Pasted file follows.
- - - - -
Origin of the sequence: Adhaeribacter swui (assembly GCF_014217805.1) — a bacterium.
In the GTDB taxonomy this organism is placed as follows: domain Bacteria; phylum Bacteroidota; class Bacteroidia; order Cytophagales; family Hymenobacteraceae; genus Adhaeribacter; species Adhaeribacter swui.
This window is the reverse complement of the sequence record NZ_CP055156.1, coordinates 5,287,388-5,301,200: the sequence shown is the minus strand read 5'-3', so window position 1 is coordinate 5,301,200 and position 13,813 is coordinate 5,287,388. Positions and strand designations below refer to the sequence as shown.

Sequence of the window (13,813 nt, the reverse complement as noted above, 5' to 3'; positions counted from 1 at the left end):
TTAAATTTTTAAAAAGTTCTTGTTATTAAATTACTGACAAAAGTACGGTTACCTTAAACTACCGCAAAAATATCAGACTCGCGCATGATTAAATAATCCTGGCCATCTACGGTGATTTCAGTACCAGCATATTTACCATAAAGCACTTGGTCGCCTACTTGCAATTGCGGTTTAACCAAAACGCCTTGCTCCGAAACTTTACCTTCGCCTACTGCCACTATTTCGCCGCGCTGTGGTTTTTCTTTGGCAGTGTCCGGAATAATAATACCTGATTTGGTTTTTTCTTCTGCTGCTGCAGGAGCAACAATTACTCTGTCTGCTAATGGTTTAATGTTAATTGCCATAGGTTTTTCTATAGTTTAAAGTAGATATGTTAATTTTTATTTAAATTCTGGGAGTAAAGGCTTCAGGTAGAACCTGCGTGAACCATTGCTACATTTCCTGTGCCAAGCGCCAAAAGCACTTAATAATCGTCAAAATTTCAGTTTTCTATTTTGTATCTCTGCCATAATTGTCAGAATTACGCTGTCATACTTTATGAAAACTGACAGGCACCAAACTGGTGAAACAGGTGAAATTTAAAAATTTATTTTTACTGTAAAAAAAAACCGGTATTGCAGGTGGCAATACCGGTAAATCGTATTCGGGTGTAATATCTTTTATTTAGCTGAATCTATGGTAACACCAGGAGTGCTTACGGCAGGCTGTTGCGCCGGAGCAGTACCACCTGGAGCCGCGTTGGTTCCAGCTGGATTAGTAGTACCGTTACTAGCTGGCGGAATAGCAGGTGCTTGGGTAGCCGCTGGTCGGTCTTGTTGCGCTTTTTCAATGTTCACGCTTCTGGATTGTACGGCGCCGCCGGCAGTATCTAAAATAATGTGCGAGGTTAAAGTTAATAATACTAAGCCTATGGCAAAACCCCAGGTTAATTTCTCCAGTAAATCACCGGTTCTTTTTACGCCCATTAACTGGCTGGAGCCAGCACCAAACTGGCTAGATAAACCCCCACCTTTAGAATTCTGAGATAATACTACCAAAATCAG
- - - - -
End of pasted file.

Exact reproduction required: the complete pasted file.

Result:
Origin of the sequence: Adhaeribacter swui (assembly GCF_014217805.1) — a bacterium.
In the GTDB taxonomy this organism is placed as follows: domain Bacteria; phylum Bacteroidota; class Bacteroidia; order Cytophagales; family Hymenobacteraceae; genus Adhaeribacter; species Adhaeribacter swui.
This window is the reverse complement of the sequence record NZ_CP055156.1, coordinates 5,287,388-5,301,200: the sequence shown is the minus strand read 5'-3', so window position 1 is coordinate 5,301,200 and position 13,813 is coordinate 5,287,388. Positions and strand designations below refer to the sequence as shown.

Sequence of the window (13,813 nt, the reverse complement as noted above, 5' to 3'; positions counted from 1 at the left end):
TTAAATTTTTAAAAAGTTCTTGTTATTAAATTACTGACAAAAGTACGGTTACCTTAAACTACCGCAAAAATATCAGACTCGCGCATGATTAAATAATCCTGGCCATCTACGGTGATTTCAGTACCAGCATATTTACCATAAAGCACTTGGTCGCCTACTTGCAATTGCGGTTTAACCAAAACGCCTTGCTCCGAAACTTTACCTTCGCCTACTGCCACTATTTCGCCGCGCTGTGGTTTTTCTTTGGCAGTGTCCGGAATAATAATACCTGATTTGGTTTTTTCTTCTGCTGCTGCAGGAGCAACAATTACTCTGTCTGCTAATGGTTTAATGTTAATTGCCATAGGTTTTTCTATAGTTTAAAGTAGATATGTTAATTTTTATTTAAATTCTGGGAGTAAAGGCTTCAGGTAGAACCTGCGTGAACCATTGCTACATTTCCTGTGCCAAGCGCCAAAAGCACTTAATAATCGTCAAAATTTCAGTTTTCTATTTTGTATCTCTGCCATAATTGTCAGAATTACGCTGTCATACTTTATGAAAACTGACAGGCACCAAACTGGTGAAACAGGTGAAATTTAAAAATTTATTTTTACTGTAAAAAAAAACCGGTATTGCAGGTGGCAATACCGGTAAATCGTATTCGGGTGTAATATCTTTTATTTAGCTGAATCTATGGTAACACCAGGAGTGCTTACGGCAGGCTGTTGCGCCGGAGCAGTACCACCTGGAGCCGCGTTGGTTCCAGCTGGATTAGTAGTACCGTTACTAGCTGGCGGAATAGCAGGTGCTTGGGTAGCCGCTGGTCGGTCTTGTTGCGCTTTTTCAATGTTCACGCTTCTGGATTGTACGGCGCCGCCGGCAGTATCTAAAATAATGTGCGAGGTTAAAGTTAATAATACTAAGCCTATGGCAAAACCCCAGGTTAATTTCTCCAGTAAATCACCGGTTCTTTTTACGCCCATTAACTGGCTGGAGCCAGCACCAAACTGGCTAGATAAACCCCCACCTTTAGAATTCTGAGATAATACTACCAAAATCAG